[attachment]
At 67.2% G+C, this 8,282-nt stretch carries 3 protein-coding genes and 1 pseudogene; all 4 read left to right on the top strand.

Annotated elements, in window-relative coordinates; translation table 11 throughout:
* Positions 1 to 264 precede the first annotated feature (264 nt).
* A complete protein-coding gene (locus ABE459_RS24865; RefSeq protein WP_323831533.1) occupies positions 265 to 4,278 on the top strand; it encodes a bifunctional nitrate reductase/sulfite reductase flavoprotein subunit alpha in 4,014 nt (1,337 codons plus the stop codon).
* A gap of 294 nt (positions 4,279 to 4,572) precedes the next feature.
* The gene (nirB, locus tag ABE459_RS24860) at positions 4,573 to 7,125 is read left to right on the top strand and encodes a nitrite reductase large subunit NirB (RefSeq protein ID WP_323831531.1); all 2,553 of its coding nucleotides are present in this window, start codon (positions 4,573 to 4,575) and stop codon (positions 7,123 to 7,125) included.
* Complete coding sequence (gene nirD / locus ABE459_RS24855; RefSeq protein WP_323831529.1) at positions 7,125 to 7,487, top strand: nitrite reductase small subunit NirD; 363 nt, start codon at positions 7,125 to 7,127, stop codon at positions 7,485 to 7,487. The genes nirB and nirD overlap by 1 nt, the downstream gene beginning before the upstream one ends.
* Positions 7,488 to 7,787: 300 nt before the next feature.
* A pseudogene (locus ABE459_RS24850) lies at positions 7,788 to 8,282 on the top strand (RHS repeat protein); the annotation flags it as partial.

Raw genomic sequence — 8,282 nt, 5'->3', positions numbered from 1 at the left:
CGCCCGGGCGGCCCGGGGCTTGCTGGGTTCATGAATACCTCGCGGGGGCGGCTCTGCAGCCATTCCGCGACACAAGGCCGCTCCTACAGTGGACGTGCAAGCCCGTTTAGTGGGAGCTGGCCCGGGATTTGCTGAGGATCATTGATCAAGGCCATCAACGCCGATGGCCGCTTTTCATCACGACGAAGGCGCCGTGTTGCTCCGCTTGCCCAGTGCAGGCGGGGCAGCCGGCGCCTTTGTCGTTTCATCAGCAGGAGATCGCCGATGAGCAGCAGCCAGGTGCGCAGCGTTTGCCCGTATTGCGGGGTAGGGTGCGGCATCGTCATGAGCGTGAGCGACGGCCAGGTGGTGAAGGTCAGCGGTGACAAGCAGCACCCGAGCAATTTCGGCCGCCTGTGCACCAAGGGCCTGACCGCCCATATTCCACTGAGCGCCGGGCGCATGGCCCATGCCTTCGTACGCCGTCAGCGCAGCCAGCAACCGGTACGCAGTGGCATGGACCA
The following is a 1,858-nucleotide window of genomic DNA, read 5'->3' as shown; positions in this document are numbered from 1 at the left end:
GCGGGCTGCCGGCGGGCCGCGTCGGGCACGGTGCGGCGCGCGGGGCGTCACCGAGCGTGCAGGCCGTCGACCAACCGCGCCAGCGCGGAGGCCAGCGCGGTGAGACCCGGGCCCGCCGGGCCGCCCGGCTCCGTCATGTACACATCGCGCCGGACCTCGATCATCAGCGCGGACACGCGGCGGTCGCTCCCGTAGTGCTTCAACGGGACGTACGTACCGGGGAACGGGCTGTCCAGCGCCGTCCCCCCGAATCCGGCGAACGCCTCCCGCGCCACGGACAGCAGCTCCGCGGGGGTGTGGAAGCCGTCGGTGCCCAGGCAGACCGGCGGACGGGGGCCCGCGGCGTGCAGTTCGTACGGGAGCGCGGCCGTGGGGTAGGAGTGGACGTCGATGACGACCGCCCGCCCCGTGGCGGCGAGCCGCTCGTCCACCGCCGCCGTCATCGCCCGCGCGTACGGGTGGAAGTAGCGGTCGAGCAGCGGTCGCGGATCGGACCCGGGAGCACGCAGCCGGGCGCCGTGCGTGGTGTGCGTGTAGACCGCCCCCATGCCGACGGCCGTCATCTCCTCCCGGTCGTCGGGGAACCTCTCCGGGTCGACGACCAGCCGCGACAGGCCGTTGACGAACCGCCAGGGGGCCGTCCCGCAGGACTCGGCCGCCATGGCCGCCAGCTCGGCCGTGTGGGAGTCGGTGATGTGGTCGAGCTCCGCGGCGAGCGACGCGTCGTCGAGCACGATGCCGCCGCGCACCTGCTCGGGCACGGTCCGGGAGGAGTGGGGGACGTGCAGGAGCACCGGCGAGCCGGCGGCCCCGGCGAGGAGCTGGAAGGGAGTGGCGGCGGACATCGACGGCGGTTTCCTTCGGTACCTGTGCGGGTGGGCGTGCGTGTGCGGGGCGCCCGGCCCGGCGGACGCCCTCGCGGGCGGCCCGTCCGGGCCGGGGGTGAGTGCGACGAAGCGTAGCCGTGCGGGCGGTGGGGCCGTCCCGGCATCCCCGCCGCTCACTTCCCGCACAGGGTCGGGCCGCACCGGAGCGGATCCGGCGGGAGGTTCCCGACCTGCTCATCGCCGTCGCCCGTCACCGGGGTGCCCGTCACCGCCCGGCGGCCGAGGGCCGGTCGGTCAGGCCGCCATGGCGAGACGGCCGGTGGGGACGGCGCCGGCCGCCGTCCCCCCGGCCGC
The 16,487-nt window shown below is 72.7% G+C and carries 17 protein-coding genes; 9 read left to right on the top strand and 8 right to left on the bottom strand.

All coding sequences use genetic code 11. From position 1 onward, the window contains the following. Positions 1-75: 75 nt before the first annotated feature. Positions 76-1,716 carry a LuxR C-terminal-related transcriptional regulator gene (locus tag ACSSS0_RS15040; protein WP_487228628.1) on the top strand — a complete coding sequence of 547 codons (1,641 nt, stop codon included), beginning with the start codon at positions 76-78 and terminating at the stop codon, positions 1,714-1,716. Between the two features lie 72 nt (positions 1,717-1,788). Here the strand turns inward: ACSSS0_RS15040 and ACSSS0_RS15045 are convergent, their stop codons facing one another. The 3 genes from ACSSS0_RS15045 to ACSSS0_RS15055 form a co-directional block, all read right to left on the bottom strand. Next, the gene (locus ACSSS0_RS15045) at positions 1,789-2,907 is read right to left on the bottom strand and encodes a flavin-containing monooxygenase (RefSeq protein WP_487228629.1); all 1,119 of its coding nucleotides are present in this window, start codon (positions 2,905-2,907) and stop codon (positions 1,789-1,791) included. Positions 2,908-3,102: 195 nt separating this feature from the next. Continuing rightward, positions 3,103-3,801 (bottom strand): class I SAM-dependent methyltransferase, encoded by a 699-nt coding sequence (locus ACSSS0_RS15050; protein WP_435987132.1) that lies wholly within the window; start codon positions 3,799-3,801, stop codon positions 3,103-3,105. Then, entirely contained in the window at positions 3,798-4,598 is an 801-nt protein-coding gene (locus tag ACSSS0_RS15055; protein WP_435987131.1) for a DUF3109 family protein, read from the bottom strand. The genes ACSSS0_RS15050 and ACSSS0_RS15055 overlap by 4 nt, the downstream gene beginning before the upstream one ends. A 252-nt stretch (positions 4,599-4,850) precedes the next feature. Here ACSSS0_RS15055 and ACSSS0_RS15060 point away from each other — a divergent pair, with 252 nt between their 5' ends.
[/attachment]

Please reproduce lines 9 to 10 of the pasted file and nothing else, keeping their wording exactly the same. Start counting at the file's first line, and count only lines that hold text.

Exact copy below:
* A pseudogene (locus ABE459_RS24850) lies at positions 7,788 to 8,282 on the top strand (RHS repeat protein); the annotation flags it as partial.

Raw genomic sequence — 8,282 nt, 5'->3', positions numbered from 1 at the left: